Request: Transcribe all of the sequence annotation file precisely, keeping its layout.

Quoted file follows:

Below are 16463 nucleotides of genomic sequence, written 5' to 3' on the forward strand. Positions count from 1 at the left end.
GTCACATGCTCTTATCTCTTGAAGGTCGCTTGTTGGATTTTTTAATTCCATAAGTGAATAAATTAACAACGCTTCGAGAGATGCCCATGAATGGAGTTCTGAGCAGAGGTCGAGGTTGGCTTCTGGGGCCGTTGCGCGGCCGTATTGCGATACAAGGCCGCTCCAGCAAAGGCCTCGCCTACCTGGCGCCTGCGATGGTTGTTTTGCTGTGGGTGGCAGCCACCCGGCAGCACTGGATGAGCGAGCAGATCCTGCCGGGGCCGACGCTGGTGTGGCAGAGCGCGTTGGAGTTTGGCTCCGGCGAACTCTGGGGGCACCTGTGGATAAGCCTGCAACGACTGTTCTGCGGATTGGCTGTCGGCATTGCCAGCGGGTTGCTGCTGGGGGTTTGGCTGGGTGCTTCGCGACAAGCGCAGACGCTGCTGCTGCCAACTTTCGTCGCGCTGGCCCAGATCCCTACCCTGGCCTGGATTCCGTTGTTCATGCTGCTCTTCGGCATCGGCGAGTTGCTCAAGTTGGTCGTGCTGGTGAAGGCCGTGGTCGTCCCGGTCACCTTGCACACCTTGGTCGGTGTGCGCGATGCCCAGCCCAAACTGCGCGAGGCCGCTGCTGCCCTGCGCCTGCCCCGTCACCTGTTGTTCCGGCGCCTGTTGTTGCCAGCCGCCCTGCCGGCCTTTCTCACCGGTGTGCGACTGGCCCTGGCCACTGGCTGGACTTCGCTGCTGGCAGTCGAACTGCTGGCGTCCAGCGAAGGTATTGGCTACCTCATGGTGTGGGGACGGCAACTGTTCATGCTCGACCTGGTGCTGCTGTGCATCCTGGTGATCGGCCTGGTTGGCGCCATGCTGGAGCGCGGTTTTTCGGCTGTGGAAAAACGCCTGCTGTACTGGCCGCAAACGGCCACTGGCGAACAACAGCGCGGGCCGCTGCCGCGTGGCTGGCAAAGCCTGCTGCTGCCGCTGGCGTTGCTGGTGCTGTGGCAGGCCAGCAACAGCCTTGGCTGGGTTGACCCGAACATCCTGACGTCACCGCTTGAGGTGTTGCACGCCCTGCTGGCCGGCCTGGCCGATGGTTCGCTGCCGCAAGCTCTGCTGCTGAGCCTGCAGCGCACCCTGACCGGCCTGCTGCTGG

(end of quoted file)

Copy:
Below are 16463 nucleotides of genomic sequence, written 5' to 3' on the forward strand. Positions count from 1 at the left end.
GTCACATGCTCTTATCTCTTGAAGGTCGCTTGTTGGATTTTTTAATTCCATAAGTGAATAAATTAACAACGCTTCGAGAGATGCCCATGAATGGAGTTCTGAGCAGAGGTCGAGGTTGGCTTCTGGGGCCGTTGCGCGGCCGTATTGCGATACAAGGCCGCTCCAGCAAAGGCCTCGCCTACCTGGCGCCTGCGATGGTTGTTTTGCTGTGGGTGGCAGCCACCCGGCAGCACTGGATGAGCGAGCAGATCCTGCCGGGGCCGACGCTGGTGTGGCAGAGCGCGTTGGAGTTTGGCTCCGGCGAACTCTGGGGGCACCTGTGGATAAGCCTGCAACGACTGTTCTGCGGATTGGCTGTCGGCATTGCCAGCGGGTTGCTGCTGGGGGTTTGGCTGGGTGCTTCGCGACAAGCGCAGACGCTGCTGCTGCCAACTTTCGTCGCGCTGGCCCAGATCCCTACCCTGGCCTGGATTCCGTTGTTCATGCTGCTCTTCGGCATCGGCGAGTTGCTCAAGTTGGTCGTGCTGGTGAAGGCCGTGGTCGTCCCGGTCACCTTGCACACCTTGGTCGGTGTGCGCGATGCCCAGCCCAAACTGCGCGAGGCCGCTGCTGCCCTGCGCCTGCCCCGTCACCTGTTGTTCCGGCGCCTGTTGTTGCCAGCCGCCCTGCCGGCCTTTCTCACCGGTGTGCGACTGGCCCTGGCCACTGGCTGGACTTCGCTGCTGGCAGTCGAACTGCTGGCGTCCAGCGAAGGTATTGGCTACCTCATGGTGTGGGGACGGCAACTGTTCATGCTCGACCTGGTGCTGCTGTGCATCCTGGTGATCGGCCTGGTTGGCGCCATGCTGGAGCGCGGTTTTTCGGCTGTGGAAAAACGCCTGCTGTACTGGCCGCAAACGGCCACTGGCGAACAACAGCGCGGGCCGCTGCCGCGTGGCTGGCAAAGCCTGCTGCTGCCGCTGGCGTTGCTGGTGCTGTGGCAGGCCAGCAACAGCCTTGGCTGGGTTGACCCGAACATCCTGACGTCACCGCTTGAGGTGTTGCACGCCCTGCTGGCCGGCCTGGCCGATGGTTCGCTGCCGCAAGCTCTGCTGCTGAGCCTGCAGCGCACCCTGACCGGCCTGCTGCTGG